Rubber Band Model of Communication

The first scholar who attempted a communication model is Aristotle. Aristotelian view of communication influenced the perspectives of communication thinkers until the mid twentieth century. In the late 1940s, and through the 1950s and 1960s, a number of new communication models were advanced, most of them preserving the basic themes of the Aristotelian perspective. Later in 1949, Claude Shannon and Warren Weaver published a model that they called the "Mathematical Model of Communication." and later in 1954 he proposed an interactive model. In 1960 Berlo proposed the SMCR model. These models were considered the major linear models of communication.
and Becker’s Mosaic Model (1968). The others that invited attention of communication experts included the multidimensional models. The major contributions were Functional Model by Ruesch and Bateson (1951) and Transactional Model by Barnlund (1970). All these models contributed only to further the discussions and research of communication and proved different points of the communications process. (Jones &amp. Jones, 1997)
The Rubber Band Model of communication, as the term denotes uses the analogy of a rubber band. The elastic property of the rubber band is used to explain the communication process. …
The Rubber Band Model can be explained with the following diagrams.
The figures Fig.1 and Fig.2 show the communication process as proposed by the Rubber Band model. Fig.1 shows a stretched rubber band. The black portion is the piece of rubber band and the dotted lines show it in the stretched position. If we consider the piece of rubber band as the message transmitted by the sender the stretched portion explains the transmission of the message. The elastic property of the rubber band can be attributed to the nature of the message, transmission process and the channel. If stretched further, the message will reach a different receiver. It requires a more elastic material (a strong rubber band or a lengthy one) to stretch to a considerable length. The process of communication is similar. If the message has to be reached to a wider audience it has to be powerful, or in other words a mediated communication has to take place which occurs only in mass communication.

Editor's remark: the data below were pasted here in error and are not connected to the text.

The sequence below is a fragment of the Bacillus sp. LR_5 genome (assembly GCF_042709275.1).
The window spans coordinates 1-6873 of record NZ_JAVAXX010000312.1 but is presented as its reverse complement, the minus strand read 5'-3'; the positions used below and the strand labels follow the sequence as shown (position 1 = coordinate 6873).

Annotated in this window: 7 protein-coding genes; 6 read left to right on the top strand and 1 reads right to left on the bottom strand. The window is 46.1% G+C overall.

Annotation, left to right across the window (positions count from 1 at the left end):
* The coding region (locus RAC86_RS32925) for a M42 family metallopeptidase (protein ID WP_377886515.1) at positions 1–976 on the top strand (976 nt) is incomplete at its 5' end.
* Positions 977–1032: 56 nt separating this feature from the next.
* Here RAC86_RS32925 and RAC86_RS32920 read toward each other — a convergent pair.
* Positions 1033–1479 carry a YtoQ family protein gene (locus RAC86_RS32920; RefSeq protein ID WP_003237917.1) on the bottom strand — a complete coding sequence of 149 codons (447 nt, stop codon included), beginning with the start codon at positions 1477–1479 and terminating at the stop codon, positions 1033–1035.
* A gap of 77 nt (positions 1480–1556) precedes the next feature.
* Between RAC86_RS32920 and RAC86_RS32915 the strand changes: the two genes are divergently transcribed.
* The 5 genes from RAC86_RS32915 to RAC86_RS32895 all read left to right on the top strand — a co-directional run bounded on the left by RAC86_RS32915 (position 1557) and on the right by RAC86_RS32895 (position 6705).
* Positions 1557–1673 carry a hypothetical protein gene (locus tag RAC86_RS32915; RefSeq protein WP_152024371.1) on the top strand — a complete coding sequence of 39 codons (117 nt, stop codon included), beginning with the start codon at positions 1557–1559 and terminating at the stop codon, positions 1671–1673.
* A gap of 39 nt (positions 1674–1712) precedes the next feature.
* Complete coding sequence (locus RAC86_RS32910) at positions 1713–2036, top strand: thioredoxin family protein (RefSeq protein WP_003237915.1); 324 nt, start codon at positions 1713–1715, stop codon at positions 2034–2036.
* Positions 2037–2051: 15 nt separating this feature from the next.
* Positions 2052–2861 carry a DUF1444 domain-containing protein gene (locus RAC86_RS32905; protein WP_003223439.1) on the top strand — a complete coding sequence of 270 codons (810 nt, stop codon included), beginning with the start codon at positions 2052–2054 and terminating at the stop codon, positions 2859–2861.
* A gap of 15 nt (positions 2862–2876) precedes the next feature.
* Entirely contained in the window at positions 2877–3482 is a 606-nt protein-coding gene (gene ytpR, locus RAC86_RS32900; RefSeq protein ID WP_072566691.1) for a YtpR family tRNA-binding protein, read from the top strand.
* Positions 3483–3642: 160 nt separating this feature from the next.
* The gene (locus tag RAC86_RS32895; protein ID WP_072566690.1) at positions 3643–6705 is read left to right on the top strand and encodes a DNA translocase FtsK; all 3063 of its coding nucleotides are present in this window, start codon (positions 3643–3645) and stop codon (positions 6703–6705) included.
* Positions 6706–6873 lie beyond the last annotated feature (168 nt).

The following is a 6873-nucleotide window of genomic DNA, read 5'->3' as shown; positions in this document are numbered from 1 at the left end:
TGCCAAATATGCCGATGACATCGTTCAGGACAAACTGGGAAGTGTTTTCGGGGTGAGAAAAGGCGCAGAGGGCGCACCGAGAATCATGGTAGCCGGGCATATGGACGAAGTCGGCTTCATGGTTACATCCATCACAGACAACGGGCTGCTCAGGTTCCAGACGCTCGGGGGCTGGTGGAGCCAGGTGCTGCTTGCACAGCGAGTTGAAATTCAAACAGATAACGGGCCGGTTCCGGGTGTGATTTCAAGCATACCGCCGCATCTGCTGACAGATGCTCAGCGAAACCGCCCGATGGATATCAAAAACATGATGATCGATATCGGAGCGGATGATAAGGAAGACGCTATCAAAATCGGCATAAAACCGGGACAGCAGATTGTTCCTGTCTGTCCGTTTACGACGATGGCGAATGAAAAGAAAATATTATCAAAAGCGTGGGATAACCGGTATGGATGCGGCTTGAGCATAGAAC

Similarly the stretched rubber band when released (See Fig.2) gets back to the previous destination, which also explains the feedback.
Critique of the Rubber Band model of communication
The Rubber Band model is a dynamic model when compared to the linear models of communication as it proves that message can be send to an intended direction. This helps to explain interpersonal communication as well as group communication. The elastic property of the rubber band and its analogy used in the model also explains the mass communication process. The model has significance as it also give explanation for the feedback in communication.
The limitation of the model is that it makes the feedback compulsory.
Works cited
1. Marsha Jones and Emma